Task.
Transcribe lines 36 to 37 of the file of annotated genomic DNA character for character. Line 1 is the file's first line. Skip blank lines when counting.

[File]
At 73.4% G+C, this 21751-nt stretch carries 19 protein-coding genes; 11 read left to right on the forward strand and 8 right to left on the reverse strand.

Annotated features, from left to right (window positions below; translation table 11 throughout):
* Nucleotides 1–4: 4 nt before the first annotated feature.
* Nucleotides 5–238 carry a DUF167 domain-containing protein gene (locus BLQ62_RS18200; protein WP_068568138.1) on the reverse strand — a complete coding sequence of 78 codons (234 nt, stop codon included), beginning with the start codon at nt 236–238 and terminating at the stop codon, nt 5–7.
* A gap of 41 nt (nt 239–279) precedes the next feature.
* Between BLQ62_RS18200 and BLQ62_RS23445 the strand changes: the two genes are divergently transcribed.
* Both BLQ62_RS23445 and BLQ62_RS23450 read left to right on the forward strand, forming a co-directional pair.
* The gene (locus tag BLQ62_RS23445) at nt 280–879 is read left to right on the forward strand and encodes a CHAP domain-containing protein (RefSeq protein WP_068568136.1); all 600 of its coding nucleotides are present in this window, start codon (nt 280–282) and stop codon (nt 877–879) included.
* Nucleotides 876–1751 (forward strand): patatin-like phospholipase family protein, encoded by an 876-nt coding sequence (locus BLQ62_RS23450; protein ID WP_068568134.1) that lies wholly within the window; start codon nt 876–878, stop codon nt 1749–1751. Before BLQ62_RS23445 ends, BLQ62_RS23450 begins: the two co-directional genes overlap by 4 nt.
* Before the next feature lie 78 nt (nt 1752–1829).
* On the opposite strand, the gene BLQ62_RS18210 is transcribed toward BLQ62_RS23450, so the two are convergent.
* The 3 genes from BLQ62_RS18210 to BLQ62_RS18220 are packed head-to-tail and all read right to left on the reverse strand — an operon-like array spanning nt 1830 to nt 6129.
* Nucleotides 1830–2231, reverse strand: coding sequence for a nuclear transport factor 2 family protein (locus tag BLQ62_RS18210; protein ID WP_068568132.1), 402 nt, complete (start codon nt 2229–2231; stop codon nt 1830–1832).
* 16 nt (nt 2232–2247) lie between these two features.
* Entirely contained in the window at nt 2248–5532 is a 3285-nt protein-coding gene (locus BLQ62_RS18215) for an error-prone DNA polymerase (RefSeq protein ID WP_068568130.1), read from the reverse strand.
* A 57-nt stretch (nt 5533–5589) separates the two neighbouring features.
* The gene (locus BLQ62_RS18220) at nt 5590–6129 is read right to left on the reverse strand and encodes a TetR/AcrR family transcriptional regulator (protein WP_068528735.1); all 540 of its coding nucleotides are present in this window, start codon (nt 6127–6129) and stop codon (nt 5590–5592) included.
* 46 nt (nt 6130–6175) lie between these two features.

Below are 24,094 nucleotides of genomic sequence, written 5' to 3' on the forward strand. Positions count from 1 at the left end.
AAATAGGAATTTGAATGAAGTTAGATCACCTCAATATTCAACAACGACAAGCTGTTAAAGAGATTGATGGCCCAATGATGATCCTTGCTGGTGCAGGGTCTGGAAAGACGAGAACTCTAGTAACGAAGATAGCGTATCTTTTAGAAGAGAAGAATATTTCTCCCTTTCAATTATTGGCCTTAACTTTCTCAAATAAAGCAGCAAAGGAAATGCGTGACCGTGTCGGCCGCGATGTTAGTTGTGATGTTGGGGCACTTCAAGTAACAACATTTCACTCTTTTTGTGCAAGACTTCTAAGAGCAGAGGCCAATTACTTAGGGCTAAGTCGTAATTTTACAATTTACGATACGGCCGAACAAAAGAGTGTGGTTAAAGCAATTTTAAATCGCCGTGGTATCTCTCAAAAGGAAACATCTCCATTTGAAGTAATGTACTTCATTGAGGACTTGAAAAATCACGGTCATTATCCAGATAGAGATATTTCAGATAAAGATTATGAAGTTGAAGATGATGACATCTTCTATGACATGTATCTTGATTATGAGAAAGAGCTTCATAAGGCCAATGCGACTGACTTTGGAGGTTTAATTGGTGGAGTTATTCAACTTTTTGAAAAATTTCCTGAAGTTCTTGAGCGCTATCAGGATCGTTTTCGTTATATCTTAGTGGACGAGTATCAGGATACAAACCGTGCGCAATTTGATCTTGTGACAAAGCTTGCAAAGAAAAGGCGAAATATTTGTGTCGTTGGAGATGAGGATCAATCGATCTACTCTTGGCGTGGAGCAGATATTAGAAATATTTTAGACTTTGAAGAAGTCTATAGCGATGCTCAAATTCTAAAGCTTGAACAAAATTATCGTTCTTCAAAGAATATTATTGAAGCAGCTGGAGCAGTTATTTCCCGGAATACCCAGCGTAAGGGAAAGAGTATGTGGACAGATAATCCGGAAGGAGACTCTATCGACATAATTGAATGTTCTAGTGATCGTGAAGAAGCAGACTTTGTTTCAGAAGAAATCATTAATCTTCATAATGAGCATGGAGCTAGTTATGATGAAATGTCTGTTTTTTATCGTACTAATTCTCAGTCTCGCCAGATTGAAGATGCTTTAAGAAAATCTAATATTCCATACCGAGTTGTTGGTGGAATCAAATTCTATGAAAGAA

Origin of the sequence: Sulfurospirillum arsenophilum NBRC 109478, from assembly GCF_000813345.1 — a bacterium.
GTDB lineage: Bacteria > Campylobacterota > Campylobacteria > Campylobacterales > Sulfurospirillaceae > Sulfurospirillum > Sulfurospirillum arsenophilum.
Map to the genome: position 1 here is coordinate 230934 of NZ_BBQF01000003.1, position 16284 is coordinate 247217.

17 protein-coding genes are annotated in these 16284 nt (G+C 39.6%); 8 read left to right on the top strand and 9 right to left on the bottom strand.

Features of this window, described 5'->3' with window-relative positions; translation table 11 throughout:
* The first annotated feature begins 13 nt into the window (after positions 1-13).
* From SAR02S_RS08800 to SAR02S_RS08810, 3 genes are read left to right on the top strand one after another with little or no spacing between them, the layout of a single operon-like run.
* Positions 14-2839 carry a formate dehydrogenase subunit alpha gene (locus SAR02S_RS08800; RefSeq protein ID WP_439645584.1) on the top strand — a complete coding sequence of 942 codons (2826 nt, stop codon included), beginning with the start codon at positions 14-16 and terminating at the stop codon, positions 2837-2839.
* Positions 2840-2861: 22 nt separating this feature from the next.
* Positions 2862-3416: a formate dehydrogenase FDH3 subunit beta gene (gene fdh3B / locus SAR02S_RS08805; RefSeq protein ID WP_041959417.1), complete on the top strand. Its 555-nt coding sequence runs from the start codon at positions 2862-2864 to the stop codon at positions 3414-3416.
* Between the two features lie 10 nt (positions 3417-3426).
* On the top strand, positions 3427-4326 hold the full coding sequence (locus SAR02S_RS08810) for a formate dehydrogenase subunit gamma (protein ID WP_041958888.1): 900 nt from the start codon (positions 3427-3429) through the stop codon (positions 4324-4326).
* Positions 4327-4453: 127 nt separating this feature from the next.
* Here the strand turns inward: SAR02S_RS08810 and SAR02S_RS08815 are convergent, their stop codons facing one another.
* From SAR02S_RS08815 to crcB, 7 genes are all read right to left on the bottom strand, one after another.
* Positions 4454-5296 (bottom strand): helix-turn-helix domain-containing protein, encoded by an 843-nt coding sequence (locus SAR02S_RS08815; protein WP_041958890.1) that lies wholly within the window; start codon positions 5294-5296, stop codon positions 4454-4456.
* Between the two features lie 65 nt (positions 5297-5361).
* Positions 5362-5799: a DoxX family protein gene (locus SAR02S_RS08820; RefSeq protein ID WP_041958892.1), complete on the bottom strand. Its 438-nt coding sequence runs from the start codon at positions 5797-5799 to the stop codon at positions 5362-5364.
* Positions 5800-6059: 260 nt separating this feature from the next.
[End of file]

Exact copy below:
* Positions 4454-5296 (bottom strand): helix-turn-helix domain-containing protein, encoded by an 843-nt coding sequence (locus SAR02S_RS08815; protein WP_041958890.1) that lies wholly within the window; start codon positions 5294-5296, stop codon positions 4454-4456.
* Between the two features lie 65 nt (positions 5297-5361).